NSA's Backdoor Catalog Includes Juniper, Cisco, Huawei, Western Digital and Samsung

The agency has a lot of hacked hardware on hand to use when needed

The National Security Agency has a lot of employees divided into many departments, but its hacking unit may be the most important of them all. The purpose of the Tailored Access Operations (TAO) is to infiltrate computers around the world and break into the most protected data centers.

According to Der Spiegel, the elite hackers’ team is specialized in “getting the ungettable.” As an unnamed official told the magazine, the unit obtained “some of the most significant intelligence” the United States has ever seen.

The hackers conducted thousands of operations worldwide. For instance, back in 2010, files indicate that they ran 279 operations.

Aside from infiltrating worldwide computer networks, TAO also specializes in intercepting computer deliveries around the world and infecting them with malware or adding hardware that helps it spy on its targets.

Der Spiegel writes that the department has access to a wide range of high tech gadgets used for its operations, including monitor cables modified to record what’s being typed on screen and radio transmitters fitted in USB sticks.

It looks like targets include firewalls from Juniper Networks, hard drives from Western Digital, Maxtor, Samsung and Seagate, as well as networking gear from Cisco and Huawei. Dell equipment is also on NSA’s internal catalog, but there’s no mention about the type of product. All these are set in place for computers that are intercepted by the agency, effectively giving agents quick access to a particular target.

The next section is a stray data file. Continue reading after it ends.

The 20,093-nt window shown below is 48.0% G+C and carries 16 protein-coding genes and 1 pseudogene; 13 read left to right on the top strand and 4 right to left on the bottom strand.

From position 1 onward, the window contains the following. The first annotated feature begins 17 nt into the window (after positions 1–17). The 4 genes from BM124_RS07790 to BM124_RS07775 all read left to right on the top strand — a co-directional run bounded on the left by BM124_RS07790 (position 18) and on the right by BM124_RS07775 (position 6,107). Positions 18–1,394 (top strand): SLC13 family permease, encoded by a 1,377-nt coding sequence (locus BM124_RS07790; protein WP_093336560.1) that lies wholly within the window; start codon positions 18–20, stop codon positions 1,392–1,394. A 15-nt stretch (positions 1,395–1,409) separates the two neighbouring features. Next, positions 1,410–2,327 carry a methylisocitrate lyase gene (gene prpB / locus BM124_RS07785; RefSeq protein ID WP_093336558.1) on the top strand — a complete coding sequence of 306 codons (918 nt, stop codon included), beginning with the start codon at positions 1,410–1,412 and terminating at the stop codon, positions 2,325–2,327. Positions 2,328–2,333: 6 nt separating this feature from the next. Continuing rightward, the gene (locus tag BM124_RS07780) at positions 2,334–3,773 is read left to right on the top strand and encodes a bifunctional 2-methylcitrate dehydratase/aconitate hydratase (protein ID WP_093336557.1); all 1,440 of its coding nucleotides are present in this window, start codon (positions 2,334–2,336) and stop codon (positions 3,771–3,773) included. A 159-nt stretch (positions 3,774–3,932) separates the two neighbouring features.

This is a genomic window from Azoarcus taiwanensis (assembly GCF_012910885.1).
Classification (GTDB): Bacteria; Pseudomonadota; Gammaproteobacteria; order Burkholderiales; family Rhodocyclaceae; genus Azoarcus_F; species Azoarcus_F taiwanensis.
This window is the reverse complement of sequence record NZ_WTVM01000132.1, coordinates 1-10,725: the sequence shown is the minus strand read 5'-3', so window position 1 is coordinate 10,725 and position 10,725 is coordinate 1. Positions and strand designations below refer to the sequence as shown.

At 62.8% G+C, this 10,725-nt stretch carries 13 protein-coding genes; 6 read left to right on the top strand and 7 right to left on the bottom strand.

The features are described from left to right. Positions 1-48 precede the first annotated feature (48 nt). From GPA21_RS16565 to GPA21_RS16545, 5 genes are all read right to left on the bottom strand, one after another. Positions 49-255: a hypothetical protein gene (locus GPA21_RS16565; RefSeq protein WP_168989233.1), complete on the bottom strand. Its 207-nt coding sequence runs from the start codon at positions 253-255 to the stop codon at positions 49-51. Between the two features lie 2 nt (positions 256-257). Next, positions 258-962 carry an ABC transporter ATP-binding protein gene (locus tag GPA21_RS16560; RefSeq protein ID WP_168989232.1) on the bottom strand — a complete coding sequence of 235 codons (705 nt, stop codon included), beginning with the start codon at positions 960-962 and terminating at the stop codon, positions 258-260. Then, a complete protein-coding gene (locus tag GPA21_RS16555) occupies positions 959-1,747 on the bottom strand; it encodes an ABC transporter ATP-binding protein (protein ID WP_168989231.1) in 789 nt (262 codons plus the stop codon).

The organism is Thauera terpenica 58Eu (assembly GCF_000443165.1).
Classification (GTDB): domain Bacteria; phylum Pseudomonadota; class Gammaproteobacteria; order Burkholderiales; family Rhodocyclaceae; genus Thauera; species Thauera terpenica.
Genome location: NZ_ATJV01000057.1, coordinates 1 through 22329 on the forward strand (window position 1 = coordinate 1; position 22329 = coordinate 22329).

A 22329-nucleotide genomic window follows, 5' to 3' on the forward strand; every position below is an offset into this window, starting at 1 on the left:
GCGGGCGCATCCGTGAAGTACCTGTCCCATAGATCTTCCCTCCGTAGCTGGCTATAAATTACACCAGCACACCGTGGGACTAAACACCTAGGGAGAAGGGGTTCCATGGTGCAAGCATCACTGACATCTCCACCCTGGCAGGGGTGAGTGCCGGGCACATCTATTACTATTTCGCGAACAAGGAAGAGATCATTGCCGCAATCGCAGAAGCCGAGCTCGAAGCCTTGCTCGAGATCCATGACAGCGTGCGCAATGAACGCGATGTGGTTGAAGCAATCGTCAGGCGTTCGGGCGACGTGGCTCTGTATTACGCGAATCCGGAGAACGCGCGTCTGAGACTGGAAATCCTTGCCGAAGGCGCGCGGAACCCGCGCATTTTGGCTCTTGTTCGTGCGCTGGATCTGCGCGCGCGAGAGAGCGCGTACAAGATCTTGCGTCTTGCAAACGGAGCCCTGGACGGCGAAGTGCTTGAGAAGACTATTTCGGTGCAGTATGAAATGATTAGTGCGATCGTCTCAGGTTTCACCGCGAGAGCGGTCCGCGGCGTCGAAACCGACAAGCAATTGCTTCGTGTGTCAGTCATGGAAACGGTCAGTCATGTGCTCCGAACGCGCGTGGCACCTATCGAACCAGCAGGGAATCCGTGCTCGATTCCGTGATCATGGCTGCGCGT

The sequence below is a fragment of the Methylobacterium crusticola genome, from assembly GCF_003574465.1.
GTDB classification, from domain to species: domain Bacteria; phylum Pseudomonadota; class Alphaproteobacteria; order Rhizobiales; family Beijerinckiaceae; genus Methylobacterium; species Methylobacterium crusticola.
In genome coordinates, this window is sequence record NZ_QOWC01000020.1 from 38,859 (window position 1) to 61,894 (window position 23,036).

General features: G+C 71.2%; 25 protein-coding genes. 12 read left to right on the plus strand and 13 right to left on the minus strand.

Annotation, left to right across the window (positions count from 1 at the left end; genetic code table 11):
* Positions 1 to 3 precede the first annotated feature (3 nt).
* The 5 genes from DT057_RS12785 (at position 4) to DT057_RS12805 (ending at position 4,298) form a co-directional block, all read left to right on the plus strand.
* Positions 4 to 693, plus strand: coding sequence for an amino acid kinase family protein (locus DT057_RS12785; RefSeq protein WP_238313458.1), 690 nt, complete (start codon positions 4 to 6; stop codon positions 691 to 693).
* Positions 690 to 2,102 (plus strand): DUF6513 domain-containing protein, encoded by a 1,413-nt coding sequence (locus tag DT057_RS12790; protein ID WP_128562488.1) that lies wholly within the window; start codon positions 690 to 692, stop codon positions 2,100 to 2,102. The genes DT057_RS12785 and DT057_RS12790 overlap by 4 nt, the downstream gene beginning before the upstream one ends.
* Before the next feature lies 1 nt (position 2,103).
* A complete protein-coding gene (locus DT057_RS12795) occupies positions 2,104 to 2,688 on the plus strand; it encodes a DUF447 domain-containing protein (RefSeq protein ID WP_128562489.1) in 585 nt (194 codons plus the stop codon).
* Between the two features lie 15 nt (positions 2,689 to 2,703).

The TAO hacker team also worked in rather traditional ways – by exploiting vulnerabilities. It looks like one of their methods involves working their way through Microsoft’s bugs. Specifically, they would go through the crash reports sent by targeted Windows users when an internal problem would occur and exploit the weakness found there.

As mentioned, the agency also created a large number of Trojans that enabled it to get easy access to information on the computers of its targets, giving them names such as “Angry Neighbor,” “Howlermonkey” and “Waterwitch.”

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